I’ve been in the blogging community for years and the SEO industry for even longer. I’m SEO manager at Amara, blogger at The Fairytale Pretty Picture and I’ve recently launched an SEO podcast called SEO with Mrs Ghost. I have had a lot of bloggers share their issues with me but one of the most common questions that I get is around page load speed and here are my top five go-to tips to make your site faster.
Why Improve Site Speed?
Firstly, lets cover why you should care about the page load speed of your blog.
Mobile-first indexing. Historically desktop was (and mostly still is) the first place that Google looks at to understand a website, to crawl it and index it for the search results. However, since the massive increase in mobile and more and more people using their handheld device to research and buy means that Google found the need to react to the shift in behaviour. Google will be looking at mobile sites first to index and rank pages, and in a lot of cases already is because they started rolling this out at the end of last year.
So, what does this mean? Let’s continue on…
Ranking Factor. The above means that it’s now also a ranking factor when it comes to Google choosing who should be in the top search results. The search engine wants to show only those pages that their customer (the searcher) can see quickly as well as what is relevant. Essentially, the quicker your site, the more likely you’re to appear in a good position in the search results.
Test your Site
To find out how quick your site is you can use a number of free tools. I prefer to use Google’s as it offers not only the results but suggestions as to what you can do to improve it.
Google’s own site speed checker. Simply go to the ‘insights’ section and input your URL. This will give you plenty of page stats and suggestions for optimisation.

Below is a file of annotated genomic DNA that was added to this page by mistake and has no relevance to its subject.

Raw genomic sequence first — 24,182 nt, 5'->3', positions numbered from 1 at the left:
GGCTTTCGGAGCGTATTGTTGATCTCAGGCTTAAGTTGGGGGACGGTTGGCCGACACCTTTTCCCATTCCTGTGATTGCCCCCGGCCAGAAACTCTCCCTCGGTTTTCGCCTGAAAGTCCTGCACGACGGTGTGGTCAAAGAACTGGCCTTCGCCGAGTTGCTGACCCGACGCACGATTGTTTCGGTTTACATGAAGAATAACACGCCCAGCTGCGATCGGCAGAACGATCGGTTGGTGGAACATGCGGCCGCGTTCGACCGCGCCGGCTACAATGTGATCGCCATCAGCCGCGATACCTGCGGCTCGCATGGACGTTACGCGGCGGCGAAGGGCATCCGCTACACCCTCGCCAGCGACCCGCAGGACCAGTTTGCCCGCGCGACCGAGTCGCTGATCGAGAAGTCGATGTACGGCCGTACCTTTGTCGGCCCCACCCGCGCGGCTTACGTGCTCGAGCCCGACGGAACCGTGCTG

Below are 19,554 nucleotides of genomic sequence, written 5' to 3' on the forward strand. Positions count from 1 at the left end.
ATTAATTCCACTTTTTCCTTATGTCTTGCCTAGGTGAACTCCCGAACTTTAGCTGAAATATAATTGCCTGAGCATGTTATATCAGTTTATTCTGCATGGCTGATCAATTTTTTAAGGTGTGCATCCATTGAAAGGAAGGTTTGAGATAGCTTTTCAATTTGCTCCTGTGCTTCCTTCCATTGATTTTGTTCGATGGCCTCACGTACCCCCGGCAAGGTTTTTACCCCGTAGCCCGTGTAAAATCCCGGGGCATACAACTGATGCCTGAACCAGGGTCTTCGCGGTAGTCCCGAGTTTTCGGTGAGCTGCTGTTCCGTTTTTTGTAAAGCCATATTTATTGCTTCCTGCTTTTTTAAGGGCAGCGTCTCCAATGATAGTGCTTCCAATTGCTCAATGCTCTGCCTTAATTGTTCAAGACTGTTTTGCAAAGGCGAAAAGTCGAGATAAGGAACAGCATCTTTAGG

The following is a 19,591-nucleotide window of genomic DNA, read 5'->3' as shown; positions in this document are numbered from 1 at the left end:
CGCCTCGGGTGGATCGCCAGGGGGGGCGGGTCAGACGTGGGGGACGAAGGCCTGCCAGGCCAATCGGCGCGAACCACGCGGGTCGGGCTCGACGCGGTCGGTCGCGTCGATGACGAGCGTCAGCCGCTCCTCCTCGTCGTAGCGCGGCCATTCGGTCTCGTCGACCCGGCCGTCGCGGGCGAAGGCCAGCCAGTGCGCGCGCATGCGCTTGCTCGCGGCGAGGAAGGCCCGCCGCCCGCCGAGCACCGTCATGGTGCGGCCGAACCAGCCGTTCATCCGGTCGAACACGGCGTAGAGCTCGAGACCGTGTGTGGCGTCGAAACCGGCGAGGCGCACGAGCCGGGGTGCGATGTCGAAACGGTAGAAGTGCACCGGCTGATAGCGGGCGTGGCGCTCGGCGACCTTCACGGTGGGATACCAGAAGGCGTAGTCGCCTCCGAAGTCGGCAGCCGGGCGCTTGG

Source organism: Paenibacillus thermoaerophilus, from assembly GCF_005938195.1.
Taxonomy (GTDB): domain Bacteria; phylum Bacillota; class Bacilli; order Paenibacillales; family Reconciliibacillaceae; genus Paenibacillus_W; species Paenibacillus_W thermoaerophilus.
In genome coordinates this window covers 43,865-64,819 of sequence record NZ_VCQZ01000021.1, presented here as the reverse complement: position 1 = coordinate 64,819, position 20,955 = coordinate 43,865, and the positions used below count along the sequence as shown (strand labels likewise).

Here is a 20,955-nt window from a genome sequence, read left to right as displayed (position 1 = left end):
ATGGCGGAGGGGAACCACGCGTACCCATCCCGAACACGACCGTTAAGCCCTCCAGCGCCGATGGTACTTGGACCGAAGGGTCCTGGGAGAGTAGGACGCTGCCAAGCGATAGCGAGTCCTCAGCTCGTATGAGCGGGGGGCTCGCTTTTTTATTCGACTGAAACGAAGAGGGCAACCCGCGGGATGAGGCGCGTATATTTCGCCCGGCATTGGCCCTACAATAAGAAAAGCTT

Don’t be scared testing and finding lots of suggestions. These are not issues until you don’t appear in Google at all, they’re only optimisation tips to make your site better. Some of them may seem like gibberish but I’ll be explaining them one by one below so keep reading.
Essentially a cache of a webpage is a snapshot that is stored to be resurfaced at a later stage. To use an example, let’s take my interiors blog site. When someone comes onto my site, http://fairytaleprettypicture.co.uk, it will take the homepage about 6 seconds to load. Now close the browser and try clicking the link again. Did you notice how much quicker it was to show the images and content this time around? A cache is used to show information without reaching out to the original source, making this process so much quicker. Dependant on how it’s set up changes to your site may take some time to be seen.
Personally, I love using a good plugin and the one I have and always recommend to other WordPress users, including bloggers like xameliax, is W3 Total Cache. The plugin does exactly what I mentioned above to improve the load of your site. After using this plugin, Amelia’s comment was:
“It seems to have sped things up DRAMATICALLY”
So why not give it a go yourself?
2. Image Optimisation
Sorting out your images can be really easy. All you need is some knowledge of third party image-editing tool and a simple process.